Tagged with exercise

The Anatomy of a Fall — Mine

In April 2016 the health writer Jane Brody wrote a powerful essay in the New York Times Personal Health column, Thriving at Age 70 and Beyond. She described the importance of focusing, as we age, on a healthy life style and maintaining social relationships as well as adjusting to age-related physical changes that occur. Brody specifically … Continue reading

Making Decisions: What to Do As One Ages

As I grow older and begin to think a bit about my retirement years, I sometimes ask myself whether I might do something — or stop doing it — once I retire. Usually this inner dialog focuses on the amount of money I am paying, leading me on to wonder whether I will even have the money for the activity once I … Continue reading

Fitness Age vs. Chronological Age

Adult children should check out the October 2013 New York Times Well Blog article, What’s Your Fitness Age? The piece by Gretchen Reynolds shares information about the concept of fitness age — it can differ significantly from an individual’s chronological age — and how researchers calculate the measurement for individuals. Reynolds points out in the article that, while we … Continue reading

Exercise, Computer Use, and Cognitive Impairment

A research study published in the May 2012 issue of the Mayo Clinic Proceedings finds an association between computer activities, physical exercise and reduced mild cognitive impairment. The article Computer Activities, Physical Exercise, Aging, and Mild Cognitive Impairment: A Population-Based Study (PDF) reports on an ongoing population study that randomly sampled 926 individuals in Olmsted, Minnesota … Continue reading

Sample Exercise Routine – National Institute on Aging

Exercising on a regular basis is a challenge for everyone. Older seniors, so busy with lots of daily activities, may need encouragement and support aimed at motivating them to make exercise one of those daily activities. In October 2011 the National Institute on Aging (NIA), a part of the National Institutes of Health (NIH) published … Continue reading

SuperWomen — Take Care

 Adult children try to do it all. Adult daughters sometimes do even more and take risks with their health. Spend a minute reading this short, succinct article, reminding those of us who are mothers, adult daughters, and daily workers that we need to take time and use a bit of our energy to care for … Continue reading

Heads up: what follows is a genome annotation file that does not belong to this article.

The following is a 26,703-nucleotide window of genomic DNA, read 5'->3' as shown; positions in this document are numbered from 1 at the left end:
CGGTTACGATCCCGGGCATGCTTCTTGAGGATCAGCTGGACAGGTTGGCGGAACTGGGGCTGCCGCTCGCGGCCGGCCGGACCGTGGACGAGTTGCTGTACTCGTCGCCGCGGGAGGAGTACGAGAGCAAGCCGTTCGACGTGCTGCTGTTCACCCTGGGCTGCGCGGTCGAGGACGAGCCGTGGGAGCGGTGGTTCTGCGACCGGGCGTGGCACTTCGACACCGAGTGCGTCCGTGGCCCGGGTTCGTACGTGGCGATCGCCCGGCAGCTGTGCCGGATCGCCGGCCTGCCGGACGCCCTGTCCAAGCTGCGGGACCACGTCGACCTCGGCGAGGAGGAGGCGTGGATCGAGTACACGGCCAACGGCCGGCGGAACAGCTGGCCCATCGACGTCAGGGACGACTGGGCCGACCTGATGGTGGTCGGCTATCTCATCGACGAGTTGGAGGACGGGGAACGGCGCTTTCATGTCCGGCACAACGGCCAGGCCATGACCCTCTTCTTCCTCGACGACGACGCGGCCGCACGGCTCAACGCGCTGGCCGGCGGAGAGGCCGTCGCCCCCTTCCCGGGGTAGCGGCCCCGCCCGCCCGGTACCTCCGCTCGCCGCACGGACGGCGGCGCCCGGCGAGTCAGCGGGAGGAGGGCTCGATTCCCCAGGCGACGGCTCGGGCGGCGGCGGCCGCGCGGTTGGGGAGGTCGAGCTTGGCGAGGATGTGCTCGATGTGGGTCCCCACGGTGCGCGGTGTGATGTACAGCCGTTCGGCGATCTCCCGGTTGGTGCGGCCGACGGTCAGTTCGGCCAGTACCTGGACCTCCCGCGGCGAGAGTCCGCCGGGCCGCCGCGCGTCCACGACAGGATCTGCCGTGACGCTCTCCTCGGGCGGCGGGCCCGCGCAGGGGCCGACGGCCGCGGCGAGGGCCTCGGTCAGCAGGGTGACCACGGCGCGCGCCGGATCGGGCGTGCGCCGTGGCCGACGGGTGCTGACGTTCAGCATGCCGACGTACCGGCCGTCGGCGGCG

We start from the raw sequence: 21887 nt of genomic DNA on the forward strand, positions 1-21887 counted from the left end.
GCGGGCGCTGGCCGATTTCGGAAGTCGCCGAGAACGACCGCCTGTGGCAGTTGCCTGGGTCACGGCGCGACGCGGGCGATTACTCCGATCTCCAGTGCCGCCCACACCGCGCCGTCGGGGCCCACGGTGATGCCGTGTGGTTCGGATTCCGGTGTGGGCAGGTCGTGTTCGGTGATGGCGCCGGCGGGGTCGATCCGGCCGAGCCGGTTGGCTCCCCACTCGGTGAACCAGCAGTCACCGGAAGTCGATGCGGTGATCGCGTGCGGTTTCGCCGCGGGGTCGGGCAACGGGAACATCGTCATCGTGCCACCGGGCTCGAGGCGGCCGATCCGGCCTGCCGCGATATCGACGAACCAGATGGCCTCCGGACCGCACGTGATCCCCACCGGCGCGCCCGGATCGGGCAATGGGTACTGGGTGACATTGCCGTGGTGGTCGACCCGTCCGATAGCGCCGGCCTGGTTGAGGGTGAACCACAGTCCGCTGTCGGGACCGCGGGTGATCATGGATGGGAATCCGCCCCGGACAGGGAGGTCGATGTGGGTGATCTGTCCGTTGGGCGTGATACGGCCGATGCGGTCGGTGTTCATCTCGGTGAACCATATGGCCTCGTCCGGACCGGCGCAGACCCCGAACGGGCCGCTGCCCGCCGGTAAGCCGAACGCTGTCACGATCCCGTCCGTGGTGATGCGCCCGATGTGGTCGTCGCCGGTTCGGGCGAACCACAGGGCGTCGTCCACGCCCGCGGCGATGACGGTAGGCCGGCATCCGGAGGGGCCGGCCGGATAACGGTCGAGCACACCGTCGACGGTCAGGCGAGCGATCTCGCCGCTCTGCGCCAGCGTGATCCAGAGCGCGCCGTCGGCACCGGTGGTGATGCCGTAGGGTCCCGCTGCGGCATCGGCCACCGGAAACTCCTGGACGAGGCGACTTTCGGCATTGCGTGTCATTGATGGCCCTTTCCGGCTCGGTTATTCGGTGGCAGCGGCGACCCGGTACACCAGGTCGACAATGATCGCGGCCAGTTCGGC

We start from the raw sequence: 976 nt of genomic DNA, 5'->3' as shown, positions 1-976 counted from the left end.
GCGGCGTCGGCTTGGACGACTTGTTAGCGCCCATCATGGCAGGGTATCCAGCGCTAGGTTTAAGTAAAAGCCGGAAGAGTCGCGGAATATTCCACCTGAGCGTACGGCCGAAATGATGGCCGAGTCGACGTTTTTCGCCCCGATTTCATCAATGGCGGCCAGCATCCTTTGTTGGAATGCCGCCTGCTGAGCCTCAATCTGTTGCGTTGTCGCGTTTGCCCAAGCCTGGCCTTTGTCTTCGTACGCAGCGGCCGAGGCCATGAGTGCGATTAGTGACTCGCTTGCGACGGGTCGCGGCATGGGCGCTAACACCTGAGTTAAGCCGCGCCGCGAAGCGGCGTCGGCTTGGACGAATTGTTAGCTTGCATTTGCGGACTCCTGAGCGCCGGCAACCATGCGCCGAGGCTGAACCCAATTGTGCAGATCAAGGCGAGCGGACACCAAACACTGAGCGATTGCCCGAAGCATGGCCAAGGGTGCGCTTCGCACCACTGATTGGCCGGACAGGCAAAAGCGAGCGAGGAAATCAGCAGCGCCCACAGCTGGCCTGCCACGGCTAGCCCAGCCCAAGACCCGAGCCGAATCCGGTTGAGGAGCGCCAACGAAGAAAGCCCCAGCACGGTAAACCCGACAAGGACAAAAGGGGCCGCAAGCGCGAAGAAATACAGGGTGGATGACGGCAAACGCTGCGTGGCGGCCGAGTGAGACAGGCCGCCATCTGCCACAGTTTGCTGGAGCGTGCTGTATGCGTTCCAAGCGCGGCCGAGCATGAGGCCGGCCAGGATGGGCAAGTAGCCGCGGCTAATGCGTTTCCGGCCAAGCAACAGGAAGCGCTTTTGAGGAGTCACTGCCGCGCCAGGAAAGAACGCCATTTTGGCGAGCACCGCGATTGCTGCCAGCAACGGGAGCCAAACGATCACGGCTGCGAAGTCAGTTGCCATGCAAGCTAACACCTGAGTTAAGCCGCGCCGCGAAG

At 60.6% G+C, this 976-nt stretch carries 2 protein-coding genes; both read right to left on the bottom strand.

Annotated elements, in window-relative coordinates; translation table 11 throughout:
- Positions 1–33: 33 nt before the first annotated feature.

Aging Arthritis Patients Should Keep Moving

I’ve observed quite a few people, seniors and not quite seniors, who are diagnosed with arthritis and then gradually slow down and stop moving. They stop climbing stairs and taking walks. According to a recent study this may be precisely the wrong thing to do. In 2000 the Department of Health and Human Services came … Continue reading

Senior Gait Speed and Life Expectancy

Bob (not his real name) is an active man in his mid-90’s. Whenever we made early morning visits to his senior community, we found him up and walking before breakfast. If the day was especially cold, he made rounds of the various corridors, regularly changing floors and always waving a cheerful good-morning to residents emerging … Continue reading

Training for Yoga Instructors Who Work With Seniors

I’ve observed firsthand how much exercise, Yoga, and other physical activities benefit senior participants. My only concern, and I’ve noticed this when I exercise with senior parents, is that leaders are not as familiar with the aging body as they should be if it they are to ensure safely. Moreover, I’ve wondered about what special … Continue reading

Baby Boomer Brains: Aging Parent Focus Making Us Worry

Today’s NPR Morning Edition, April 20, 2010, features a story about middle age brain ability and development. Barbara Stauch, author of  The Secret Life of the Grown Up Brain (Politics and Prose in Washington, DC, Amazon, Powell’s, Barnes and Noble), discusses what she has learned about the brains of 40-65 year-olds — the age-range of my brain. Stauch … Continue reading